BISBEE – Arizona Audubon is appealing a recent decision made by the Cochise County Planning and Zoning Commission on the approval of a special use permit for a wind power generation farm between Willcox and Cascabel.
On April 10, the planning commission members heard the request of Red Horse 2, LLC and Torch Renewable Energy, LLC, to build a 28-turbine wind farm located primarily on state trust lands that will produce around 51 megawatts of power on 220 acres. Most of that parcel is located on state trust lands and a small portion of the acreage is on private land. The turbines could be as tall as 497 feet with blades up to 197-feet long.
Though Planning Manager Michael Turisk stated that Audubon Arizona did not offer a comment, according to Huachuca Audubon member Tricia Gerrodette, the organization had not been informed of the plans for a wind farm.
After reading the article in the Herald/Review, Gerrodette said Arizona Audubon strongly disagreed with the commissioners’ decision not to consider the request of Arizona Game and Fish Department (AZGF).
In a letter to the commission, Ginger Ritter, AZGF project evaluation program specialist, asked the commissioners to postpone the decision until more data was available on the locations, nesting sites and activities of the golden eagles and long-nosed bats in the vicinity.
She stated in her letter: “It is our understanding that per the Bald and Golden Eagle Protection Act and subsequent guidance drafted by US Fish and Wildlife, the locations of and activities of golden eagles and active nests both on Red Horse Wind and the vicinity may ultimately influence turbine locations, depending on turbine setback recommendations put forth by the Eagle Conservation Plan, which will be developed by the applicant, USFW and Arizona Game and Fish. … After review of the special use permit application and available data on the project, the department recommends postponing approval of the application until more wildlife data is available to assess the applicant’s affects on wildlife populations. If this is not possible, we recommend putting our recommendations as conditions to the permit.”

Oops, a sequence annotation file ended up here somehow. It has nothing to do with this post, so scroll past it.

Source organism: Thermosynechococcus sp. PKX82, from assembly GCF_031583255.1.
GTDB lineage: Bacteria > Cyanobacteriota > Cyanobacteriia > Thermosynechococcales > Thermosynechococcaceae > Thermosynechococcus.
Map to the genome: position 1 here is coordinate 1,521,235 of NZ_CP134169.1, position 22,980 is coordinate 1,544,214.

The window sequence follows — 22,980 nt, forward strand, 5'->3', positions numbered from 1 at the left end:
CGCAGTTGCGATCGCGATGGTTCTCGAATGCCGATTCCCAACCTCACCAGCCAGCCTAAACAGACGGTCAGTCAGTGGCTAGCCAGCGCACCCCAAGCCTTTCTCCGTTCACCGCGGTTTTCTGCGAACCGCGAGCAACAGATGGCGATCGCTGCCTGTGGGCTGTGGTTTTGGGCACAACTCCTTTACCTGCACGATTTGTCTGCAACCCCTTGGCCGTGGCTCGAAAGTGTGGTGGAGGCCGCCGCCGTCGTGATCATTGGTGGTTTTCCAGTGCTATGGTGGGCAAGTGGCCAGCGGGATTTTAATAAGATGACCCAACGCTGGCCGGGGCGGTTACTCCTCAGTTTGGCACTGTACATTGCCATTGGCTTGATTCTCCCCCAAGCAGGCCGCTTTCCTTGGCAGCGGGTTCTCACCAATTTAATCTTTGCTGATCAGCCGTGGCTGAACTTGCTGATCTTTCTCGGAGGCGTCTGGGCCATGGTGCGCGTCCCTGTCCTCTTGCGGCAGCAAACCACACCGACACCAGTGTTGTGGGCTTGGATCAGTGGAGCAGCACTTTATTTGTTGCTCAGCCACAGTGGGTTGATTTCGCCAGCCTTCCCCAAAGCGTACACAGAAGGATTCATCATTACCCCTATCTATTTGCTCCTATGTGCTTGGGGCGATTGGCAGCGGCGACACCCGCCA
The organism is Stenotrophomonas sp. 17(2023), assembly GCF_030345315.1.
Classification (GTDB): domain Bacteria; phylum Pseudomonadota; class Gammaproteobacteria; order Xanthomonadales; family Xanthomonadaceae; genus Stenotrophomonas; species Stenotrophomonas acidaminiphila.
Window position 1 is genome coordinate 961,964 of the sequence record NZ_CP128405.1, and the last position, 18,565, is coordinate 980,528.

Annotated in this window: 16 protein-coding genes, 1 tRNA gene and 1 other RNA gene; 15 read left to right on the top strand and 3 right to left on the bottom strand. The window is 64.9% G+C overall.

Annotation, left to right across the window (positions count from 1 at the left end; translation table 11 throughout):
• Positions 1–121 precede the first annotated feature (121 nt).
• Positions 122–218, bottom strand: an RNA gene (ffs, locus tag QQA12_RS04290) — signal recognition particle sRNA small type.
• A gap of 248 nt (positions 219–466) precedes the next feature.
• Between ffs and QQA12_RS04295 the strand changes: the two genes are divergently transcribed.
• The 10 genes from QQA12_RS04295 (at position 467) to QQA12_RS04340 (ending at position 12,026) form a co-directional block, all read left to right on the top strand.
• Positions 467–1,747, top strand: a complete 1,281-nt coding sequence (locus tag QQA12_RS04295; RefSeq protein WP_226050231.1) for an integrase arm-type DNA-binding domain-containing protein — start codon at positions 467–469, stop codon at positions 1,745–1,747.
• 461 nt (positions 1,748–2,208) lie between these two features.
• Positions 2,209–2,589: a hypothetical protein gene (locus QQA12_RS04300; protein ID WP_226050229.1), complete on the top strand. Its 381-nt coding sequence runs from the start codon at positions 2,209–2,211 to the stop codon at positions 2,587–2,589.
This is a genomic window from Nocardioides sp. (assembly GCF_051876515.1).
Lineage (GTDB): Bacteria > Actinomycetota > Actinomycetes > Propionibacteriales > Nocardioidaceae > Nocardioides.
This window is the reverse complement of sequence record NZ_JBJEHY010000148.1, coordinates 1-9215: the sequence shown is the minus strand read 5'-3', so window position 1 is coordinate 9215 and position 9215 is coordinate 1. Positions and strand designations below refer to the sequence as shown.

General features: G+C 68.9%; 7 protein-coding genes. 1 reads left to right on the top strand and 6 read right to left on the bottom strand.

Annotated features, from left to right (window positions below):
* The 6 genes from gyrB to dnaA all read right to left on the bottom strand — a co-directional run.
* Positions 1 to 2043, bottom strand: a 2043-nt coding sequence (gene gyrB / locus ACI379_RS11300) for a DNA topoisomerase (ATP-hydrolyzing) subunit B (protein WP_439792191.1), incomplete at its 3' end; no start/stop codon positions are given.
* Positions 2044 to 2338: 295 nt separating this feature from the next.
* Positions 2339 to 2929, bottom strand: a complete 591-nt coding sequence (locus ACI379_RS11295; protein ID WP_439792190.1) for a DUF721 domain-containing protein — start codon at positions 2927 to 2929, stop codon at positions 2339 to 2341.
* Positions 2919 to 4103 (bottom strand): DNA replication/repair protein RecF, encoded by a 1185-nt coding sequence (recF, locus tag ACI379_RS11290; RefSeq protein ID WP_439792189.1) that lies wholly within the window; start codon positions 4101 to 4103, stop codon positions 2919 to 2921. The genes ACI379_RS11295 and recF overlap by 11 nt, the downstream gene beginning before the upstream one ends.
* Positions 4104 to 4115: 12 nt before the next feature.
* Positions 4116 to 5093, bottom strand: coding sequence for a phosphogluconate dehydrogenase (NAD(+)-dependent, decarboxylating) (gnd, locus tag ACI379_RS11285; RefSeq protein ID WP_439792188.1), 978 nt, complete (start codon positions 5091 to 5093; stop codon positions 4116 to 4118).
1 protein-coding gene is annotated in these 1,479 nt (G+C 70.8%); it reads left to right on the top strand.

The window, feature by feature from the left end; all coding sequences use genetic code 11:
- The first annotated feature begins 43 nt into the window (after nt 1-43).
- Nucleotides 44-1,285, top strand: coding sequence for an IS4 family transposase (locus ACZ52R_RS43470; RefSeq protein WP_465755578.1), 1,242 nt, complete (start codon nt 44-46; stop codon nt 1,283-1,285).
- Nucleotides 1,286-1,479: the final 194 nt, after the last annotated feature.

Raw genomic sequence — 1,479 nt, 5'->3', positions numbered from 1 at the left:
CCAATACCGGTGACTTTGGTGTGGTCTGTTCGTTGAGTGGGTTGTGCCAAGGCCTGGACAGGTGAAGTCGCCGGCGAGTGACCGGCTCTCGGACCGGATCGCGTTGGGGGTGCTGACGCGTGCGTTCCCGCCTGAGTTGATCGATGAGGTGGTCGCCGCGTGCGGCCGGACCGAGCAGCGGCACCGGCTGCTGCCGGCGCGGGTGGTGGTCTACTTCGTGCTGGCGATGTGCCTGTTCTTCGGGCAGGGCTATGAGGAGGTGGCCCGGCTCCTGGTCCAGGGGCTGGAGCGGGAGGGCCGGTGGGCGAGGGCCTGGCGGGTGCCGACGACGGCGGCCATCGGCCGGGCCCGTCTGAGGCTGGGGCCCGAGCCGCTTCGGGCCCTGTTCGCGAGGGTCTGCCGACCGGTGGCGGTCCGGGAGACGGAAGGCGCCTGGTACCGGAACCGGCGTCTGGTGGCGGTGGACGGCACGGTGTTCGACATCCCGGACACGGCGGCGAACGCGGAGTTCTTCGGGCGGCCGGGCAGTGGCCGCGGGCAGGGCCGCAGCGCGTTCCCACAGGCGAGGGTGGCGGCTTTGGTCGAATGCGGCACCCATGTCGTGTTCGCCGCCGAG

Arizona Audubon executive director Sarah Porter writes in a letter to the county Board of Supervisors who will hear the appeal, “AZGF noted that data previously collected for the site support the conclusion that an assessment of the project’s risks to wildlife will necessitate studies of the project on avian and bat species. Accordingly, AZGF requested that the Planning and Zoning Commission place stipulations in the permit to ensure that studies are done and appropriate measures taken to mitigate adverse impacts on wildlife. We support this position so all involved can better understand the potential impacts as well as the values of this project … We believe it is in the county’s economic interests to take action on the matter to assure the project’s impacts on wildlife have been assessed and a management plan has been developed. We support renewable energy projects, properly studied and properly mitigated, and that is all we request.”
Porter also noted that most counties add such stipulations, while Cochise County does not.
“Stipulations are very common in Special Use Permits issued by other Arizona counties and are particularly compelled by the circumstances of this case,” noted Porter.
The supervisors is expected to hear the appeal at the Tuesday, June 11 meeting.